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Camcorders Reviews
15,670 Reviews

Panasonic VDR-D300

£667 inc VAT

Manufacturer: Panasonic

Our Rating: We rate this 4 out of 5

It's a surprise to see the very consumer-oriented DVD camcorder format married to semi-pro three-CCD optics in Panasonic's VDR-D300.

It's a surprise to see the very consumer-oriented DVD camcorder format – whose big selling point is supposed to be that you can take the disc and stick it in your DVD player to watch it – married to semi-pro three-CCD (charge-coupled devices) optics in Panasonic's VDR-D300.

The VDR-D300 is based around a trio of 800Kp (kilopixel) 1/6in CCDs, similar to the MiniDV-based NV-GS180. However, interpolation is used to bump up maximum still-image resolution to 2,048x1,512.

Video is recorded in Mpeg2 format, with stereo Dolby Digital sound. Unlike most DVD camcorders, the Panasonic is capable of recording to DVD-RAM, as well as DVD-R and DVD-RW.

Reassuringly, the VDR-D300 is not brimming with pointless digital effects. You get a useful soft skin mode and a simple colour fade, both readily accessible via the joystick control next to the Record button. You can use this to access the night view setting, plus a 0 Lux mode, where you reverse the LCD panel to face the subject and it then turns white to provide illumination.

There are no program auto-exposure modes to speak of, although manual controls are comprehensive. As well as shutter speeds up to 1/8,000th, you can vary the iris from f16 to f1.8 and add up to 12dB (decibels) of video gain. White-balance settings include the usual sunlight and tungsten presets, plus automatic and manual.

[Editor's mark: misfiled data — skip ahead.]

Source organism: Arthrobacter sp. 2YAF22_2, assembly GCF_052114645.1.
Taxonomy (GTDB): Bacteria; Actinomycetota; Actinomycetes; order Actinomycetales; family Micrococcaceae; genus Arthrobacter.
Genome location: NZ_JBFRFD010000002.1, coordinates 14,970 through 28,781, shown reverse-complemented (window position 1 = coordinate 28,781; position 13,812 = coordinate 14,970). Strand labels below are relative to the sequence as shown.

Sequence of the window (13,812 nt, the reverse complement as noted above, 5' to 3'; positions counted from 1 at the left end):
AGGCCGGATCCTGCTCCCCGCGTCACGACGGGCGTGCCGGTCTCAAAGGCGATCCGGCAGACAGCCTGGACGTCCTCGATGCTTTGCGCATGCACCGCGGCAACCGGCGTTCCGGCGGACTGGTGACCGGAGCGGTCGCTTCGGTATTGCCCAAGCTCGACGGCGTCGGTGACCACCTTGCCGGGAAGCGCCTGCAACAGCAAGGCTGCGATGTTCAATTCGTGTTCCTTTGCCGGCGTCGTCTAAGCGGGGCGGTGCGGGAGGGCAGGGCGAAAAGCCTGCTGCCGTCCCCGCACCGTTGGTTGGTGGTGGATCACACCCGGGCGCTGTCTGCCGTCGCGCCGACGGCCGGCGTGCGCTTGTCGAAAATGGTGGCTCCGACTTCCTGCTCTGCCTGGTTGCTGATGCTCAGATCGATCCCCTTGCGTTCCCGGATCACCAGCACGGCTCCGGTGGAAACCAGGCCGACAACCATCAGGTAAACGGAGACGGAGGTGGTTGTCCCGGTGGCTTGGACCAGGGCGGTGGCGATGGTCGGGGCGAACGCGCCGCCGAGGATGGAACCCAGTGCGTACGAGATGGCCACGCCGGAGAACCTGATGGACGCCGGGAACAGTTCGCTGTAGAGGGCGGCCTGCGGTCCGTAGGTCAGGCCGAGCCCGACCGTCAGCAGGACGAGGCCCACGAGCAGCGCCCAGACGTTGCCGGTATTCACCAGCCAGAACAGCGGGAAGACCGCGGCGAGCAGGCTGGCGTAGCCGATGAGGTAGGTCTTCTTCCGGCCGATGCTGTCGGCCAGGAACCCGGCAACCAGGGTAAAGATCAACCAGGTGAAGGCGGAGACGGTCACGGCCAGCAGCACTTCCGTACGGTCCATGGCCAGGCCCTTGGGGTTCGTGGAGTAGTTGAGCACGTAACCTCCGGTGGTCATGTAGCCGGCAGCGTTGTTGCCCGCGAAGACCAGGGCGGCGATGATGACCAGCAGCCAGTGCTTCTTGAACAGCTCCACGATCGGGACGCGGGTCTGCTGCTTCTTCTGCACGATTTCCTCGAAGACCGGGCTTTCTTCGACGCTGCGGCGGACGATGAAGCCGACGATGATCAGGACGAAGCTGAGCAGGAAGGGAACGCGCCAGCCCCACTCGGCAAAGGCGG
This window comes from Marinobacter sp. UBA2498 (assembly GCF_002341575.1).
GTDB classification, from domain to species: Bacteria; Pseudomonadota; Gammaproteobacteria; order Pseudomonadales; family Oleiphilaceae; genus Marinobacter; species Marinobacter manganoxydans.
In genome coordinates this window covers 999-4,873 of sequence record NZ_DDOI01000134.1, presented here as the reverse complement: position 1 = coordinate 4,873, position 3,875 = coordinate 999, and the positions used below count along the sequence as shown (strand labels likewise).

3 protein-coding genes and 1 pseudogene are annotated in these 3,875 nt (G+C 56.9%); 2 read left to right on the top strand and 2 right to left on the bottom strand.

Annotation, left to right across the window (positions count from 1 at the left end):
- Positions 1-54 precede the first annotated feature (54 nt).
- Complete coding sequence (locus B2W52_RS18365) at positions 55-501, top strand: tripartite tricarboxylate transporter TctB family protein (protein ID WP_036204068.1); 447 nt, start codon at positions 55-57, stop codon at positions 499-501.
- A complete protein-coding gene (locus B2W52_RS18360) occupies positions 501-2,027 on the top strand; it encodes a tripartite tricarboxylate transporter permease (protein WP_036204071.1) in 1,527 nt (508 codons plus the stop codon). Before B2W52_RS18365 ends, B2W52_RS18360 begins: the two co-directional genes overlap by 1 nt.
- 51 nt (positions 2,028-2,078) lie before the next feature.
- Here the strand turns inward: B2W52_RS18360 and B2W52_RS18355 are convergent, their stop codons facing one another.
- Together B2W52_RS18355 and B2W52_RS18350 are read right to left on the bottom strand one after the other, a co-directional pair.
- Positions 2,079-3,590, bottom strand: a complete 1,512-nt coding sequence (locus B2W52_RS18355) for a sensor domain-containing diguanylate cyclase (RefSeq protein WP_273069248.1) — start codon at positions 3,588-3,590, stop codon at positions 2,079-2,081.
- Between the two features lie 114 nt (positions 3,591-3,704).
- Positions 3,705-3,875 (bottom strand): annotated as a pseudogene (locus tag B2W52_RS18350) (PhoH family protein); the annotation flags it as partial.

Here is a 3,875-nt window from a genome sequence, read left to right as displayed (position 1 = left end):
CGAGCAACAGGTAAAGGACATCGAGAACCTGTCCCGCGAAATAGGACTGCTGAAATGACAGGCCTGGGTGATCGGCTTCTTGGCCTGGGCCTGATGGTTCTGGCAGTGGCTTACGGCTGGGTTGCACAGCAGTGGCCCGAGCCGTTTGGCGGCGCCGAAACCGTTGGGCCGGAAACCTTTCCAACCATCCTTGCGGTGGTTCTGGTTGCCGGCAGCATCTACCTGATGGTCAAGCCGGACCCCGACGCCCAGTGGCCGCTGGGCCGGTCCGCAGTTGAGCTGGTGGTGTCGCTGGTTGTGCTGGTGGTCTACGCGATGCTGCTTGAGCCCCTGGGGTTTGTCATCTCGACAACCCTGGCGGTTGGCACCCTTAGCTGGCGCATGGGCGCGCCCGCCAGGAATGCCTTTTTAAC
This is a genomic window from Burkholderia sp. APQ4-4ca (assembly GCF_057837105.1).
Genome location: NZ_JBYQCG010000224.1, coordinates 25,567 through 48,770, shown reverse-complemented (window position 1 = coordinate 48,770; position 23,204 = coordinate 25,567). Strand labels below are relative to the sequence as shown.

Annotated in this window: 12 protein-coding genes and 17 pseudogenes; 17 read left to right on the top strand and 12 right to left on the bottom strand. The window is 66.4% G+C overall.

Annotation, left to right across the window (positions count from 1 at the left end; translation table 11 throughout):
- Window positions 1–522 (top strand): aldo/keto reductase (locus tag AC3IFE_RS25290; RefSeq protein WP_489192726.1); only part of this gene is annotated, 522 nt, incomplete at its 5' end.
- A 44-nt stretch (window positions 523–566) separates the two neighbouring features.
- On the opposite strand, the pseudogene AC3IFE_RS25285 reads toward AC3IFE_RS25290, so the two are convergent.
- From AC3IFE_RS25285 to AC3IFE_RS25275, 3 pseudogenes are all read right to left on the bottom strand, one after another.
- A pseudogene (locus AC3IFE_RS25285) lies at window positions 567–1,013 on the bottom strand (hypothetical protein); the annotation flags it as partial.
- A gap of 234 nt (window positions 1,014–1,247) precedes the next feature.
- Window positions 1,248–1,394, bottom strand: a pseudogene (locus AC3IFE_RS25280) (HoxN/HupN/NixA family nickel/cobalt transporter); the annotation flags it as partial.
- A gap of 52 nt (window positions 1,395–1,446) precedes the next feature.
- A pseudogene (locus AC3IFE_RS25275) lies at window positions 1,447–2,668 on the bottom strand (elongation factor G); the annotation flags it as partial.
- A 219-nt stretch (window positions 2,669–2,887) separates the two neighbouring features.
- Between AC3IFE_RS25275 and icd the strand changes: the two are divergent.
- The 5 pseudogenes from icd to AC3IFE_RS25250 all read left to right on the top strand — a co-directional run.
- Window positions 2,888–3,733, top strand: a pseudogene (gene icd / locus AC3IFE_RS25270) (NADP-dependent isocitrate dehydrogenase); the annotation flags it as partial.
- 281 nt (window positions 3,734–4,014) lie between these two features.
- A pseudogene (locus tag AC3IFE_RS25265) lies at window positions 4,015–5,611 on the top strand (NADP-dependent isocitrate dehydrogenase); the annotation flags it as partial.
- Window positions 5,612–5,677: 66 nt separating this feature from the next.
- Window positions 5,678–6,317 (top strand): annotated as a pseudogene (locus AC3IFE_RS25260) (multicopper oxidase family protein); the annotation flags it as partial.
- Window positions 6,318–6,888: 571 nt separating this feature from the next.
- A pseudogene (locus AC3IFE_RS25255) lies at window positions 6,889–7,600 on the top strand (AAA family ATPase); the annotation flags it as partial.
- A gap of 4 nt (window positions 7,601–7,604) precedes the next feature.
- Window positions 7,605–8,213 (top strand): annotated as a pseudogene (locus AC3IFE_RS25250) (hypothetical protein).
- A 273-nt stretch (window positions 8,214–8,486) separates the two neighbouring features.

With a tripod-friendly top-loading disc system, this camcorder ticks all the checkboxes for the video enthusiast. All, that is, except for a manual focus ring. The joystick is used for this function.

As we've come to expect from Panasonic's three-CCD camcorders, image quality was impressive under most conditions. In full daylight, video was sharp, with extremely good colour fidelity. However, video noise became noticeable in really poor illumination.

Panasonic VDR-D300 Expert Verdict »

Panasonic VDR-D300 Scores 10.0 out of 10 based on 1 review
3x 800Kp CCDs
Mpeg2 recording to DVD-R, DVD-RW and DVD-RAM
f1.8
10x optical zoom
2,048x1,512 still resolution
USB-in/-out
A/V-out
S-video-out
accessory shoe
  • Build Quality: We give this item 8 of 10 for build quality
  • Features: We give this item 8 of 10 for features
  • Value for Money: We give this item 7 of 10 for value for money
  • Overall: We give this item 8 of 10 overall

With the VDR-D300, Panasonic has successfully combined the manual features and image quality of a three-CCD camcorder with the convenience of DVD. You're paying a slight premium for the recording format, but in return you get the best combination of image quality and manual controls we've seen in a DVD camcorder.

  • Panasonic VDR-D310 DV camcorder

    Panasonic VDR-D310 DV camcorder

    The more sophisticated sibling of Panasonic's VDR-D210 (both are DVD models), the Panasonic VDR-D310, produces better-quality video and still images.

  • Panasonic VDR-D100

    In anything other than good natural light, the D100 suffered obtrusive and persistent blotchy noise issues and compression artefacts.

  • Panasonic SDRS100

    Panasonic SDRS100

    Apart from JVC, most manufacturers are backing recordable DVD as the next step for consumer video cameras. But Panasonic is taking another tack. Instead of the miniature hard disks used in JVC's Everios, the SDRS100 records to SD memory, with a decent-sized 2GB module supplied in the box.

  • Panasonic NV-GS180

    Panasonic NV-GS180

    The NV-GS180 is the successor to the mid-range NV-GS150, and its specifications are remarkably similar. It's based around a trio of 1/6in 0.8Mp CCDs, offering true 2.3Mp still images at 1,760x1,320.

  • Canon DC210 DVD camcorder

    Canon DC210 DVD camcorder

    Blessed with a very low price, the Canon DC210 offers a fair number of features. The Canon DC210 captured good but not great, video in PC Advisor's lab tests.


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